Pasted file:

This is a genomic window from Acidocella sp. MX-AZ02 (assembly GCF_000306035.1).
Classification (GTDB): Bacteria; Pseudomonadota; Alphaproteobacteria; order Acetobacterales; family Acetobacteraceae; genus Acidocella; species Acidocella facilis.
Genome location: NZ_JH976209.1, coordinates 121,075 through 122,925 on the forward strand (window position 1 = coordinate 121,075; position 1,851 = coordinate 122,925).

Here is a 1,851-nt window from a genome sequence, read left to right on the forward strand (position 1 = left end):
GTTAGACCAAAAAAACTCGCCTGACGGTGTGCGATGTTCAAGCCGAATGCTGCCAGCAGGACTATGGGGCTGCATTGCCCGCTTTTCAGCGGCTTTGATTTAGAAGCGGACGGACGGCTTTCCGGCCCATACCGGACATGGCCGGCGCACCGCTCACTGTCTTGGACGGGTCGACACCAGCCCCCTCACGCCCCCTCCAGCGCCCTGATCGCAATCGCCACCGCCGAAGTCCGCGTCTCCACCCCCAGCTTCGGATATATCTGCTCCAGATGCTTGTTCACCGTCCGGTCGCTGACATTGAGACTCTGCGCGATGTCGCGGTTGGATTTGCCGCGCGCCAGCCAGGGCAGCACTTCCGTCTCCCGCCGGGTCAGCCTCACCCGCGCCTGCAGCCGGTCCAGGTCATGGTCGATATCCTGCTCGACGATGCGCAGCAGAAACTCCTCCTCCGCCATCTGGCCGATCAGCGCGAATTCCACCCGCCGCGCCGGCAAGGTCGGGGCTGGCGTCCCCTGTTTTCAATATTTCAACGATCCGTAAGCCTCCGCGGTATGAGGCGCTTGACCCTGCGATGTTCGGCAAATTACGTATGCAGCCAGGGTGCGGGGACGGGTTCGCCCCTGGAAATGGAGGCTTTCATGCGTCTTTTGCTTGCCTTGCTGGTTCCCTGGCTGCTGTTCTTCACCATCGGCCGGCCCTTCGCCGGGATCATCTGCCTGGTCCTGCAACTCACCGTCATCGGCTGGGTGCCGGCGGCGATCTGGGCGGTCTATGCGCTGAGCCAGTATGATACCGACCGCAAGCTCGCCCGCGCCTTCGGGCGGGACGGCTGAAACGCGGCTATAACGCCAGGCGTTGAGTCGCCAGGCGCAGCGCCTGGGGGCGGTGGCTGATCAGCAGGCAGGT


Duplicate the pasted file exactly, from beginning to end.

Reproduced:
This is a genomic window from Acidocella sp. MX-AZ02 (assembly GCF_000306035.1).
Classification (GTDB): Bacteria; Pseudomonadota; Alphaproteobacteria; order Acetobacterales; family Acetobacteraceae; genus Acidocella; species Acidocella facilis.
Genome location: NZ_JH976209.1, coordinates 121,075 through 122,925 on the forward strand (window position 1 = coordinate 121,075; position 1,851 = coordinate 122,925).

Here is a 1,851-nt window from a genome sequence, read left to right on the forward strand (position 1 = left end):
GTTAGACCAAAAAAACTCGCCTGACGGTGTGCGATGTTCAAGCCGAATGCTGCCAGCAGGACTATGGGGCTGCATTGCCCGCTTTTCAGCGGCTTTGATTTAGAAGCGGACGGACGGCTTTCCGGCCCATACCGGACATGGCCGGCGCACCGCTCACTGTCTTGGACGGGTCGACACCAGCCCCCTCACGCCCCCTCCAGCGCCCTGATCGCAATCGCCACCGCCGAAGTCCGCGTCTCCACCCCCAGCTTCGGATATATCTGCTCCAGATGCTTGTTCACCGTCCGGTCGCTGACATTGAGACTCTGCGCGATGTCGCGGTTGGATTTGCCGCGCGCCAGCCAGGGCAGCACTTCCGTCTCCCGCCGGGTCAGCCTCACCCGCGCCTGCAGCCGGTCCAGGTCATGGTCGATATCCTGCTCGACGATGCGCAGCAGAAACTCCTCCTCCGCCATCTGGCCGATCAGCGCGAATTCCACCCGCCGCGCCGGCAAGGTCGGGGCTGGCGTCCCCTGTTTTCAATATTTCAACGATCCGTAAGCCTCCGCGGTATGAGGCGCTTGACCCTGCGATGTTCGGCAAATTACGTATGCAGCCAGGGTGCGGGGACGGGTTCGCCCCTGGAAATGGAGGCTTTCATGCGTCTTTTGCTTGCCTTGCTGGTTCCCTGGCTGCTGTTCTTCACCATCGGCCGGCCCTTCGCCGGGATCATCTGCCTGGTCCTGCAACTCACCGTCATCGGCTGGGTGCCGGCGGCGATCTGGGCGGTCTATGCGCTGAGCCAGTATGATACCGACCGCAAGCTCGCCCGCGCCTTCGGGCGGGACGGCTGAAACGCGGCTATAACGCCAGGCGTTGAGTCGCCAGGCGCAGCGCCTGGGGGCGGTGGCTGATCAGCAGGCAGGT